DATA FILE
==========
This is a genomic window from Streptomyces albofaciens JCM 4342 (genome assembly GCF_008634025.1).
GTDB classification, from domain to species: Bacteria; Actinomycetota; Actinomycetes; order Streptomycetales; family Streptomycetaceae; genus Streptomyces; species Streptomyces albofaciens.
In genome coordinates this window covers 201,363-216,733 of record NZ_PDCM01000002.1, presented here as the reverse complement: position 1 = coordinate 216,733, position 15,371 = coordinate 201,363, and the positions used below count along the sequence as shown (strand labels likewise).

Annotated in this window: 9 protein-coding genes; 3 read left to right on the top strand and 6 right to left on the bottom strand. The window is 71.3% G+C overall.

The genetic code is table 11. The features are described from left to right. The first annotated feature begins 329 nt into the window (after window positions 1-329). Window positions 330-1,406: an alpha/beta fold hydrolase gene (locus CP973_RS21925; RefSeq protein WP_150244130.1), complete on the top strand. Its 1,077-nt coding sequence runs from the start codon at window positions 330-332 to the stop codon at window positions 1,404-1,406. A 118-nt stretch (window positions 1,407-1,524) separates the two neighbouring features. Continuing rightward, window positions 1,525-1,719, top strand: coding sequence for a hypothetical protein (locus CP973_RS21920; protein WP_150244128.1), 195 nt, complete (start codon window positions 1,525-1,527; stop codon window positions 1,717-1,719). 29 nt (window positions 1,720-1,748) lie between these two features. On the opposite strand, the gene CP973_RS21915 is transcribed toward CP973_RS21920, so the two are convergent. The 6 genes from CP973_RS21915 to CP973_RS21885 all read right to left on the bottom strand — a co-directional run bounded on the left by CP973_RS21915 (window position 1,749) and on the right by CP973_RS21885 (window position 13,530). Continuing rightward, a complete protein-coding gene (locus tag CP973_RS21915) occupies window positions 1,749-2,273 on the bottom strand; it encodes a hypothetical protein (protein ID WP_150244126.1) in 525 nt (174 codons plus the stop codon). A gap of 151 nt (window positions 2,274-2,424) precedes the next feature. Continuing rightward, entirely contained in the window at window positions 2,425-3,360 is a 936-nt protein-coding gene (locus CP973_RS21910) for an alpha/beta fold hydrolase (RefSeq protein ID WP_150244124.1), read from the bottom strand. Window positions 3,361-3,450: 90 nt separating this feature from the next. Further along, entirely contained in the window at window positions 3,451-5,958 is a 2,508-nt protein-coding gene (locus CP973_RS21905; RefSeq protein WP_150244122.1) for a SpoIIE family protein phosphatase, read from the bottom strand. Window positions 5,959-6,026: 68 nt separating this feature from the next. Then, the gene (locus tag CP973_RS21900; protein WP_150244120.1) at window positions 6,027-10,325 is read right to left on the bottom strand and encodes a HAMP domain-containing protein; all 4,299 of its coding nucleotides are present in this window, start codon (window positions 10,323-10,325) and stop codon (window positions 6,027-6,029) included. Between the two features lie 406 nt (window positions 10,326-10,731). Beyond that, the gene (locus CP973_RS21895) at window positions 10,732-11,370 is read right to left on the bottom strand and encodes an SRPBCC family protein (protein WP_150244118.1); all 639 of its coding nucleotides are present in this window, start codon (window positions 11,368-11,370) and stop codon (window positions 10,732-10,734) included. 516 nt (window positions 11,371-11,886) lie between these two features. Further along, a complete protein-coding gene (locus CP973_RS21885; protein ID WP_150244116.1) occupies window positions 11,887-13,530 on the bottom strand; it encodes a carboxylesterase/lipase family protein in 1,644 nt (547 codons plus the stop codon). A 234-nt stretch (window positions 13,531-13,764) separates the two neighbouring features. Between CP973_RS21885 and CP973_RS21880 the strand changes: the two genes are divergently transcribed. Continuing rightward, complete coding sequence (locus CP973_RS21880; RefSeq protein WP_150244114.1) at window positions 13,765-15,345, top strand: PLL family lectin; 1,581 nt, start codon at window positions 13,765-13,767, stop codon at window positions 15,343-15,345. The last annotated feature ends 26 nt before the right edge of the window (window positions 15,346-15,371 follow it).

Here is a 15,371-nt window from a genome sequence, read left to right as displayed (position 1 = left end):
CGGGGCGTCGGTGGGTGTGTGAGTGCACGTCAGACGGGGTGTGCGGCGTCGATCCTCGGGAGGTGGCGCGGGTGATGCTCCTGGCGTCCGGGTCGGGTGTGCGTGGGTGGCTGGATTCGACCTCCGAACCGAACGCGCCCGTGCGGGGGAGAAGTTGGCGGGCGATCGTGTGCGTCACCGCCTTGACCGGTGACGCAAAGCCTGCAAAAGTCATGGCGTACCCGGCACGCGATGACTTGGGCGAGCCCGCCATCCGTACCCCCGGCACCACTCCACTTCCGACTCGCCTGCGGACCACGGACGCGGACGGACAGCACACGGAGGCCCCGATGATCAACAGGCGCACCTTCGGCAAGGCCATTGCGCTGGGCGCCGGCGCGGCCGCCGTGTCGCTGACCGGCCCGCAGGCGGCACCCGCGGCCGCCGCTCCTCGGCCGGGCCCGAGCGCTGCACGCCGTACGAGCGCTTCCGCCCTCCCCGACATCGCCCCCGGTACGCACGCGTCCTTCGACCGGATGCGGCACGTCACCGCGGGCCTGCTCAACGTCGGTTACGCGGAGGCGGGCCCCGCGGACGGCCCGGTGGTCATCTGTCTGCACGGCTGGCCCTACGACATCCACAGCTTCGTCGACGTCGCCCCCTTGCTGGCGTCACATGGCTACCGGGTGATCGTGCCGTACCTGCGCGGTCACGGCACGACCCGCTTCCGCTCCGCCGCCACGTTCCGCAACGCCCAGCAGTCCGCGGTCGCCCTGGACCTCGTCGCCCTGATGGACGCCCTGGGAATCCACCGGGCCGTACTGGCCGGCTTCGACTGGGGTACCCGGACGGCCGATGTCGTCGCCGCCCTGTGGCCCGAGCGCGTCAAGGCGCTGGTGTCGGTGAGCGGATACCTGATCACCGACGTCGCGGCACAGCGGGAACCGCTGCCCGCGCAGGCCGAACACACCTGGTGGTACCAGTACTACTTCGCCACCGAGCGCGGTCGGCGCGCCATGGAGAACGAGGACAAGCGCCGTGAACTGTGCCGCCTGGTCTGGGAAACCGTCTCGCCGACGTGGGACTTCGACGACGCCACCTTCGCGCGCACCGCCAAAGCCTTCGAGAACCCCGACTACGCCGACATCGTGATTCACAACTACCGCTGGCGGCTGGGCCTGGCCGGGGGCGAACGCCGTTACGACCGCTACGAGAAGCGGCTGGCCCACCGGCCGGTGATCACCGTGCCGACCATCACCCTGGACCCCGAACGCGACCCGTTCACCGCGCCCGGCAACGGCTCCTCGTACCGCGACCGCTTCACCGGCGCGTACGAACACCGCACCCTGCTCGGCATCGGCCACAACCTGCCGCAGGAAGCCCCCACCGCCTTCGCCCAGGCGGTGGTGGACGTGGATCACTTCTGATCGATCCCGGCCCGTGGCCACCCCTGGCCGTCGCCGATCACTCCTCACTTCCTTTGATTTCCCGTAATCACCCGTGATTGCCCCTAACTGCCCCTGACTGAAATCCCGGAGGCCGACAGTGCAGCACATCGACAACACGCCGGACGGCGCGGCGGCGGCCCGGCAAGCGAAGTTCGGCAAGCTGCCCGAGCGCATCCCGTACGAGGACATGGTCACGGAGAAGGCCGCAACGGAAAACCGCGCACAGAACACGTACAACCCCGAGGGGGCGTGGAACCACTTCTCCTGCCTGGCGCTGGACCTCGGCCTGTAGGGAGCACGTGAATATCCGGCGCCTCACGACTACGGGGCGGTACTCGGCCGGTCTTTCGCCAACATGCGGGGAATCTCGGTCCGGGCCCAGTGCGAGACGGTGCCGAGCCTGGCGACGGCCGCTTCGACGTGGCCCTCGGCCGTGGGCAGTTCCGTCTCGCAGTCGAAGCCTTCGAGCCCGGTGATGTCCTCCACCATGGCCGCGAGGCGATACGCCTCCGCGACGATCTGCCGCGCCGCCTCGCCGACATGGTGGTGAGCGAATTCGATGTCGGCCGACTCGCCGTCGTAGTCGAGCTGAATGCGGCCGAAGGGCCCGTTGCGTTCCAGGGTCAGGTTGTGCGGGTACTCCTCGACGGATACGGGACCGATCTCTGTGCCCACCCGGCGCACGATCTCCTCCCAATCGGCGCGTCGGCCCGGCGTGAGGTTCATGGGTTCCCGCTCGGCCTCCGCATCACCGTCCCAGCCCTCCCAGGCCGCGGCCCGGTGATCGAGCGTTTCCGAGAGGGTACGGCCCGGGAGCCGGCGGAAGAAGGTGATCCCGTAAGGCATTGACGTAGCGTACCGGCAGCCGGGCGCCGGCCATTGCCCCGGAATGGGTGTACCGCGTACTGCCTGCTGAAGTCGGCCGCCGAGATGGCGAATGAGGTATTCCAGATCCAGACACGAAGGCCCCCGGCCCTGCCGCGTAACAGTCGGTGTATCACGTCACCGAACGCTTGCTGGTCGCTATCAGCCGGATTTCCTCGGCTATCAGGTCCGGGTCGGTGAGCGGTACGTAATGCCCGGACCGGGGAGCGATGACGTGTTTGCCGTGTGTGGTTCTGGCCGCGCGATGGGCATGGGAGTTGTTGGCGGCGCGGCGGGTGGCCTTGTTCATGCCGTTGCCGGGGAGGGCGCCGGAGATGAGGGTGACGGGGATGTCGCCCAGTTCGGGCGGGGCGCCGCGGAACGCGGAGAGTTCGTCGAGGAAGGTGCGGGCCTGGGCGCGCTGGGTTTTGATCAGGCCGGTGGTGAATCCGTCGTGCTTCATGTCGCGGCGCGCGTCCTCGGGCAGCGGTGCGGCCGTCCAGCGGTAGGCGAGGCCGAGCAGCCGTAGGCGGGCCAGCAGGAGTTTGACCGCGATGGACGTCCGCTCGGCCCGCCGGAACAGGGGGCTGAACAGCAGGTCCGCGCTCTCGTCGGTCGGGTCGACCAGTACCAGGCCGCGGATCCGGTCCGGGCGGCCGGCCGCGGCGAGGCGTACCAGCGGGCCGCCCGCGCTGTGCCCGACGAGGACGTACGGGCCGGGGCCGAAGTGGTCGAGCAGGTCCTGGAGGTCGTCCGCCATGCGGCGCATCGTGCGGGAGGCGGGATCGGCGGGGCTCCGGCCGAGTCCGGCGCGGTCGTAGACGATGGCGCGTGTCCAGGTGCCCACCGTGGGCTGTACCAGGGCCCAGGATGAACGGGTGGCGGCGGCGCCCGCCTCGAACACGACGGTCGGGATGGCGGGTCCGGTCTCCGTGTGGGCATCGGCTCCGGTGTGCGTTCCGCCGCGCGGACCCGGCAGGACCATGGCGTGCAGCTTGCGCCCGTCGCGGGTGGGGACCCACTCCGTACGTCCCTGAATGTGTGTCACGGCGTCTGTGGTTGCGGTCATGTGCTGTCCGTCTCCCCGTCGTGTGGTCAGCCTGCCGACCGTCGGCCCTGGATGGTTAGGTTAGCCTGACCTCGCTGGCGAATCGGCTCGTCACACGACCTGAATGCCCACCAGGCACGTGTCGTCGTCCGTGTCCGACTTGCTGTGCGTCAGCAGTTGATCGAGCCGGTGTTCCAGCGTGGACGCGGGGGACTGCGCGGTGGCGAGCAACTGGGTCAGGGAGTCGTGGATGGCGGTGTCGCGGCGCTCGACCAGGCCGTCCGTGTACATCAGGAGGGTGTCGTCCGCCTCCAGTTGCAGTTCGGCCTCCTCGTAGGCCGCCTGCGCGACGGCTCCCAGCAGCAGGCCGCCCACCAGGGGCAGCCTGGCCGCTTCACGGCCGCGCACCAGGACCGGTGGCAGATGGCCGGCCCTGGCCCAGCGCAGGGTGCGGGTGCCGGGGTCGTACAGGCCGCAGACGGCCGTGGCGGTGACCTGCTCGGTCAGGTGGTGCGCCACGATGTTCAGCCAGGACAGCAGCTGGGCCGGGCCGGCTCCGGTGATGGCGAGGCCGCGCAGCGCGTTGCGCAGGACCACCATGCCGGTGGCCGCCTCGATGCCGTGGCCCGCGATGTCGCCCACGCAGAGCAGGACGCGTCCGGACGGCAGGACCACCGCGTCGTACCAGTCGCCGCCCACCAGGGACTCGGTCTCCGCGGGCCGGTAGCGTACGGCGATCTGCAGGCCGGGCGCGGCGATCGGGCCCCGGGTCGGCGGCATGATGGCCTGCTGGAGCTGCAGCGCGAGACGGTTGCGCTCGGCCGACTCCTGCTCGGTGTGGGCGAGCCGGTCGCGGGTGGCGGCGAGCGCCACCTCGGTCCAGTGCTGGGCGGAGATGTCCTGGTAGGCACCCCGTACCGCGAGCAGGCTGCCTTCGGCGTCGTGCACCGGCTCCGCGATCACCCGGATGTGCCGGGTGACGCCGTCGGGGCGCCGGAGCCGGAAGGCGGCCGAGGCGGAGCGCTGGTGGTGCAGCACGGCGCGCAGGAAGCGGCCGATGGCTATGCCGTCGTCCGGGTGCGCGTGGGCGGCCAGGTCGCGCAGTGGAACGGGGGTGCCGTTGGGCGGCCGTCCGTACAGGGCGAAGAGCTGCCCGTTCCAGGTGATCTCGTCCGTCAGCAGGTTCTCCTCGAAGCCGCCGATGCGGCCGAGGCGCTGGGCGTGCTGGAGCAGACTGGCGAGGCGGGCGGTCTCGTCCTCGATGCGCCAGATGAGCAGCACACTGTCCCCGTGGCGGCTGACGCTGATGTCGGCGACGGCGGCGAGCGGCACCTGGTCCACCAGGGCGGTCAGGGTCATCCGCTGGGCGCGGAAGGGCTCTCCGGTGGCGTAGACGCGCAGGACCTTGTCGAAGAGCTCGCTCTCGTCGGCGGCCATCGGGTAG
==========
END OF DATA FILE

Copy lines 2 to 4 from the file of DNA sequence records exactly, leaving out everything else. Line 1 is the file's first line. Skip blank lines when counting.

GTDB classification, from domain to species: Bacteria; Actinomycetota; Actinomycetes; order Streptomycetales; family Streptomycetaceae; genus Streptomyces; species Streptomyces albofaciens.
In genome coordinates this window covers 201,363-216,733 of record NZ_PDCM01000002.1, presented here as the reverse complement: position 1 = coordinate 216,733, position 15,371 = coordinate 201,363, and the positions used below count along the sequence as shown (strand labels likewise).

Annotated in this window: 9 protein-coding genes; 3 read left to right on the top strand and 6 right to left on the bottom strand. The window is 71.3% G+C overall.